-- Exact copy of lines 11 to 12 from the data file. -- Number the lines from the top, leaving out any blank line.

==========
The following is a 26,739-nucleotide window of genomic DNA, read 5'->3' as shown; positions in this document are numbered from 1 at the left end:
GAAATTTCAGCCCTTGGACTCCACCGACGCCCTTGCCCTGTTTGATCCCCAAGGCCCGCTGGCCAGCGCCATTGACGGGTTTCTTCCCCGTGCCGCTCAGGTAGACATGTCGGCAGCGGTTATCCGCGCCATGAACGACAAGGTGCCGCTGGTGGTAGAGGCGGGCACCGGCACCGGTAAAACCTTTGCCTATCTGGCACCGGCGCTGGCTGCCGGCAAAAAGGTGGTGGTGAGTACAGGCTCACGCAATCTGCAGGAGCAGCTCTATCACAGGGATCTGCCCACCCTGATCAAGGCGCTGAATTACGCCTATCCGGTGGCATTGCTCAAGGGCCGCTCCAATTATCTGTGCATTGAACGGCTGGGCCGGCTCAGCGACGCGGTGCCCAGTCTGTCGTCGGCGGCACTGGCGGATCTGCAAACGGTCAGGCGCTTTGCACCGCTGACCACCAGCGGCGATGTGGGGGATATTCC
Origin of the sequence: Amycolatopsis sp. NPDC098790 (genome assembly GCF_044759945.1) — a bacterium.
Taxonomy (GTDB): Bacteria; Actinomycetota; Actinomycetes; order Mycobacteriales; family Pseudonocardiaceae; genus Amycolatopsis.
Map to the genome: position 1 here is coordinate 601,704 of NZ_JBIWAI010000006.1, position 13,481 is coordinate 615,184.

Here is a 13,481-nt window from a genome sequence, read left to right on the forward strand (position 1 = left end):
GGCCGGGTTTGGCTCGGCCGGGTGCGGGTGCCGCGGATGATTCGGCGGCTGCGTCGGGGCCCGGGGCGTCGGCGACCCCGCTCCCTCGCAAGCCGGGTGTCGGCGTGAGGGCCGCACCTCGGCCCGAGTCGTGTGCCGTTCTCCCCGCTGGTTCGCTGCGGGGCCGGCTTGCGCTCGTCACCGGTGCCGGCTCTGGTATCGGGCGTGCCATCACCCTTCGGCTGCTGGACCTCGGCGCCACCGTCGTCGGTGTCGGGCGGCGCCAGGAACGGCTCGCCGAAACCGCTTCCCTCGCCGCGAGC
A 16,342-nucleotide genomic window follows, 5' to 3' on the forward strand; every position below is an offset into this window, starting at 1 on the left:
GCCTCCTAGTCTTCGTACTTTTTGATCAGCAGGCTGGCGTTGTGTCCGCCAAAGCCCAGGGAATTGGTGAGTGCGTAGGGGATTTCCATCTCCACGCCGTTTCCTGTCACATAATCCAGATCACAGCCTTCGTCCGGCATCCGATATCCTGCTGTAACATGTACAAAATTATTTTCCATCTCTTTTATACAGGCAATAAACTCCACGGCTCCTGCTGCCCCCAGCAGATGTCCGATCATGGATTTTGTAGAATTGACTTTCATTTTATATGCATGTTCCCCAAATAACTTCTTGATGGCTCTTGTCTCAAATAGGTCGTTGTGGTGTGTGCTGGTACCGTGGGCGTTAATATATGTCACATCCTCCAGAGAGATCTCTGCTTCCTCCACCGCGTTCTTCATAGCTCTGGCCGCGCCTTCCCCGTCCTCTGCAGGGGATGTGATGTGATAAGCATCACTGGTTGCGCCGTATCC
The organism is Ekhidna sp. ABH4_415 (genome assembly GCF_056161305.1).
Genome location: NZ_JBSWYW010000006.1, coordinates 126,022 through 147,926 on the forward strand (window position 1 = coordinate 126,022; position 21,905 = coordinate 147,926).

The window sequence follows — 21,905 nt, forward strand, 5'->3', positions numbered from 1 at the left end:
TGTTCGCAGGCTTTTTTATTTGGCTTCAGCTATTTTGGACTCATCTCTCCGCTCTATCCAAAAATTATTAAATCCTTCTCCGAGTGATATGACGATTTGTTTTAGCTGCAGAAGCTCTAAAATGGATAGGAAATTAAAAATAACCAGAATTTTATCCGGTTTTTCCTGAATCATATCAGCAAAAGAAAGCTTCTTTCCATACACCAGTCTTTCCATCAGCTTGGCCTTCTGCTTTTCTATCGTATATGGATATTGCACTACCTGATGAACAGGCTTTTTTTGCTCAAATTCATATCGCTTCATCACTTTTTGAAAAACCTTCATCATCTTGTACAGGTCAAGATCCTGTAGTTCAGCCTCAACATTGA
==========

Genome location: NZ_JBSWYW010000006.1, coordinates 126,022 through 147,926 on the forward strand (window position 1 = coordinate 126,022; position 21,905 = coordinate 147,926).

The window sequence follows — 21,905 nt, forward strand, 5'->3', positions numbered from 1 at the left end: